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Long Island

Group calls on LIRR to develop app focusing on rider safety

Passengers wait to board a Long Island Rail

Passengers wait to board a Long Island Rail Road train at the Ronkonkoma station Wednesday morning, Jan. 28, 2015. Photo Credit: Ed Betz

An LIRR riders group is calling on transportation officials to develop a smartphone application for commuters to report hazardous conditions such as snow-packed platforms and slippery stairs.

"If we see something, where do we say something?" said Mark Epstein, chairman of the Long Island Rail Road Commuter Council, which issued a news release Monday calling on the Metropolitan Transportation Authority to clean up its act.

The group -- which is advocating the MTA develop an app that allows riders to take a snapshot of a station and send it to the MTA, and that it provide maintenance schedules of its facilities -- said untended stations go to the heart of one of the stated missions of the MTA: To keep riders safe.

"The MTA keeps saying safety is a No. 1 concern," Epstein said. "We just don't want anybody to get hurt. If they need more resources to protect the riders we want to make sure they get it. Our concern is more than just the snow but the general decline in safety."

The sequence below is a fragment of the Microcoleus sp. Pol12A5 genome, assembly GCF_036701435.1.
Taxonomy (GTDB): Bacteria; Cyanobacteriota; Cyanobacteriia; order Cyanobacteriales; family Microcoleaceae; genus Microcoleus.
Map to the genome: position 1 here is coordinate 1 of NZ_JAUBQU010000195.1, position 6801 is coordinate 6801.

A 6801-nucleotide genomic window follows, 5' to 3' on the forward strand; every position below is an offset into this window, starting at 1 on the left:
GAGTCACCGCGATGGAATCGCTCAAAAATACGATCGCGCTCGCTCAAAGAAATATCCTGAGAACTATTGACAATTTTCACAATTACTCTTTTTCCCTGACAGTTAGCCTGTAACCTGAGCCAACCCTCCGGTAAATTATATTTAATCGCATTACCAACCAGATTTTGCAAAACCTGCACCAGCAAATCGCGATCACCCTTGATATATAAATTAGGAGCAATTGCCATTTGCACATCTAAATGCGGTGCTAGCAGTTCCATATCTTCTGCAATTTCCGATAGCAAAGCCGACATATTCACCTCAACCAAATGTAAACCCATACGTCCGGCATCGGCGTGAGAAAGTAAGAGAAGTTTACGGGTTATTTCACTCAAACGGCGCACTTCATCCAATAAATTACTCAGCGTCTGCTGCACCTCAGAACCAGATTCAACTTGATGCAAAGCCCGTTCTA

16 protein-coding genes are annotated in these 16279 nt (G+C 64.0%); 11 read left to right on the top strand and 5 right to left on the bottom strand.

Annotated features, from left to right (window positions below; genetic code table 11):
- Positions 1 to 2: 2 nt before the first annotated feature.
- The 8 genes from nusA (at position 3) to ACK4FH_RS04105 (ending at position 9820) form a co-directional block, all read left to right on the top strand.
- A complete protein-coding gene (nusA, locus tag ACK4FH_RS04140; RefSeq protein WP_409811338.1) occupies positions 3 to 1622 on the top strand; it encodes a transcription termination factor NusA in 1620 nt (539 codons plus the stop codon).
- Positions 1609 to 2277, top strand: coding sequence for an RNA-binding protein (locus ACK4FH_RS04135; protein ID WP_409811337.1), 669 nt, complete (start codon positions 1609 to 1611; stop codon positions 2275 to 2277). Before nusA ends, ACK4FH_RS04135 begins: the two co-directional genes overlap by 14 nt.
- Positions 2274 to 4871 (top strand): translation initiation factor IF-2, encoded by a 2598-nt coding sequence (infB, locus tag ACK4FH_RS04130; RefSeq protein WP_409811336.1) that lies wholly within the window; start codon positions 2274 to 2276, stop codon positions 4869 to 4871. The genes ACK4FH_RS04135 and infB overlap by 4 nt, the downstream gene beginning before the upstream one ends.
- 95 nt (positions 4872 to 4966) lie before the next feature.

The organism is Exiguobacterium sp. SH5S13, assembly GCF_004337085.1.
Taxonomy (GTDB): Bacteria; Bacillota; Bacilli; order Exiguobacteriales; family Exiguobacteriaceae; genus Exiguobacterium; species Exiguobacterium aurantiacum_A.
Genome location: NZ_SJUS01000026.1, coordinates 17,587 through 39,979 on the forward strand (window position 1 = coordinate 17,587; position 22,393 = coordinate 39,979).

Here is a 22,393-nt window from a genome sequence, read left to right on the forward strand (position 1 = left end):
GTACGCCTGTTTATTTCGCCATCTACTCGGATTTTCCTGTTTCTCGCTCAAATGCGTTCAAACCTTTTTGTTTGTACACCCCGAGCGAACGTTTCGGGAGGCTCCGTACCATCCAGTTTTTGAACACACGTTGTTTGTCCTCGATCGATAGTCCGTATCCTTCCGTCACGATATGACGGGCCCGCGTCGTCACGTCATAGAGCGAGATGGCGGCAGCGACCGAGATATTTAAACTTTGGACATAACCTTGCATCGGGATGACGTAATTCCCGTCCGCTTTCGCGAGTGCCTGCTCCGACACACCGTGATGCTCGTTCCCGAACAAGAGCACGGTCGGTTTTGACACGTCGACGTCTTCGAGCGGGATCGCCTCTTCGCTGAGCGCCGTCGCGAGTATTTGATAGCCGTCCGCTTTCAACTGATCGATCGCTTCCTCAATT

MTA spokesman Salvatore Arena said in an email the agency can't immediately scoop up snow before the morning commute when a storm hits, as one did Sunday night.

"LIRR employees have been working around the clock to clear snow and its residue from the Railroad's 124 stations in Nassau, Suffolk, Queens, Brooklyn and Manhattan and from the various yards where trains are stored," Arena said. "By necessity, our busiest stations receive priority, but the severe cold and recurring storms have made it difficult to keep every station completely clear."

Along with the news release, the commuters group distributed a wide-angle photo of a commuter at the Greenvale station in Nassau County standing in several inches of snow Monday morning, with the platform and tracks blanketed.

But Epstein said the weather-related hazards are only part of the problem, citing unsanitary conditions in bathrooms and problems at the Hicksville station, where a monthslong problem persists in which only one of six doors is working for entry and exit.

Epstein said his group has raised the general safety issue with MTA authorities on several occasions, at the organization's monthly meetings and directly to LIRR officials -- but said nothing has been done.

Arena said the authority has long allowed people to alert them of trouble on the system.

"Our MTA customer email system allows customers to send attached photos," he said, noting and

"They also post reports and photos on the railroad's Facebook page and Twitter account or telephone or write letters. We hear from riders every day on every media platform and respond as quickly as we can. Our Public Information Office is staffed 24/7 and we make monthly public reports on maintenance and performance."

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